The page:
“This building is about collaboration. It’s a wonderful new example of what UC San Diego is all about,” said UCSD Chancellor Pradeep Khosla. “This building is about encouraging our engineers to add richness to disciplines all across campus in ways that we have not imagined before.”

La Jolla Youth Baseball clinics open this month

After completely filling up last season, La Jolla Youth Baseball is getting the word out that clinics will open this month for all age groups to kick off the next season.

Continuing LJYB families are encouraged to register by Tuesday, Nov. 15, after which registration opens to new players.

Clinics for November, December and January are listed at ljyb.org, and more may be added. The clinics are available only to players who are registered for the 2023 season.

Assessments, team assignments and practices will take place in February, with opening day Saturday, Feb. 25.

La Jolla Rotary helps with food drive for military families

The Rotary Club of La Jolla joined forces with San Diego Rotary to participate in a food distribution event Oct. 27 to serve those who have served.

“The Armed Services YMCA, with which I’ve been involved for some time, distributes food twice a month to local military families as part of their service to this community,” said former Rotary president Cindy Goodman. “This food distribution was somewhat larger than normal, as it included a thrift shop and the surprise giveaway of a car to one active-duty military member who also volunteers with the distributions.”

She estimated that “something close to 500 cars representing at least 1,000 families” went through to receive food supplied by the San Diego Food Bank.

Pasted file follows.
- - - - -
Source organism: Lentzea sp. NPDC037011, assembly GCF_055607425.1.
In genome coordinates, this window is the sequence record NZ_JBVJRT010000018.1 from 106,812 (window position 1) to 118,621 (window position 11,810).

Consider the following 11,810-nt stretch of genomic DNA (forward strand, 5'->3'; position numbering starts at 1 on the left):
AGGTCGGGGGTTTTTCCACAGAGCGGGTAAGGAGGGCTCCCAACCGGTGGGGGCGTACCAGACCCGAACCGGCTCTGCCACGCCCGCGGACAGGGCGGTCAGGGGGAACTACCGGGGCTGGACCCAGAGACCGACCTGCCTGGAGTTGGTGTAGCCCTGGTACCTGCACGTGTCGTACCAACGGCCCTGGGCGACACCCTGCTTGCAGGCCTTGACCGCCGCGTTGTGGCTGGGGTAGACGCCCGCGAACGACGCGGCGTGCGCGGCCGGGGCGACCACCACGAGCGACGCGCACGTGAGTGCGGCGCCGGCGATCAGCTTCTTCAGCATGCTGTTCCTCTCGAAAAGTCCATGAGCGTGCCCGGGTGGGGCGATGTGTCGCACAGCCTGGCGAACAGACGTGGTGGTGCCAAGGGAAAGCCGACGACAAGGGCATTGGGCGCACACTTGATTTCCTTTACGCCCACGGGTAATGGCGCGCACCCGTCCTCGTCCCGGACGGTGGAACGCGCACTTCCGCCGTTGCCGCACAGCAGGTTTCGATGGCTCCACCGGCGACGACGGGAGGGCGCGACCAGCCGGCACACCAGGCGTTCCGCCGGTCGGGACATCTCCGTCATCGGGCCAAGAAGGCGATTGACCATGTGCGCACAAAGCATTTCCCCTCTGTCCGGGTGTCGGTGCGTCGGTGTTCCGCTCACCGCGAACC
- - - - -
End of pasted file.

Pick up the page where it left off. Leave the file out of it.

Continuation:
Hundreds participate in ‘Fall Back Storytime’ in La Jolla

The La Jolla Village Merchants Association and the La Jolla/Riford Library presented a “Fall Back Storytime and Scavenger Hunt” on Nov. 6, drawing 250 people.

San Diego Public Library mascot Odi the Coyote and La Jolla youth services librarian Katia Graham led story times with Warwick’s bookseller Sonia Teder-Moore at Sotheby’s Plaza.

Participants then dispersed to local shops to solve a reading-related word puzzle and earn free giveaways including Häagen-Dazs ice cream coupons.

Ron Jones of Voice of La Jolla played live music and California Highway Patrol officers handed out stickers and gave children the chance to climb inside their vehicle.

La Jolla family to hold ALS fundraiser in Pacific Beach

The Witt Wolfpack, a team of several members of the Witt family of La Jolla that has been raising money for ALS research after Todd Witt’s diagnosis last year, will hold a fundraiser from 4 to 7 p.m. Thursday, Nov. 17, at Green Gardens Nursery, 4910 Cass St., Pacific Beach.

The event, called “Holiday of Hope,” will include wine and cheese along with holiday gifts, decor and plants for purchase.

All proceeds will go to the ALS Association’s Greater San Diego chapter.

Seaside chapter of National Charity League seeking new members

Members of the Seaside chapter of the National Charity League volunteer at the Kiwanis Club pancake breakfast in La Jolla.
Members of the Seaside chapter of the National Charity League volunteer at the Kiwanis Club pancake breakfast in La Jolla.
(Tracey Arminio)

The La Jolla-based Seaside chapter of the National Charity League has launched its annual membership campaign.

NCL fosters mother-daughter relationships through community service, leadership development and cultural experiences. The Seaside chapter is open to those who live or attend school in central San Diego and surrounding areas.

The chapter is accepting applications for mothers and daughters entering grades 7-10 in the fall. Informational meetings will be held at 4 p.m. Sunday, Nov. 20, and Sunday, Dec. 4, in La Jolla.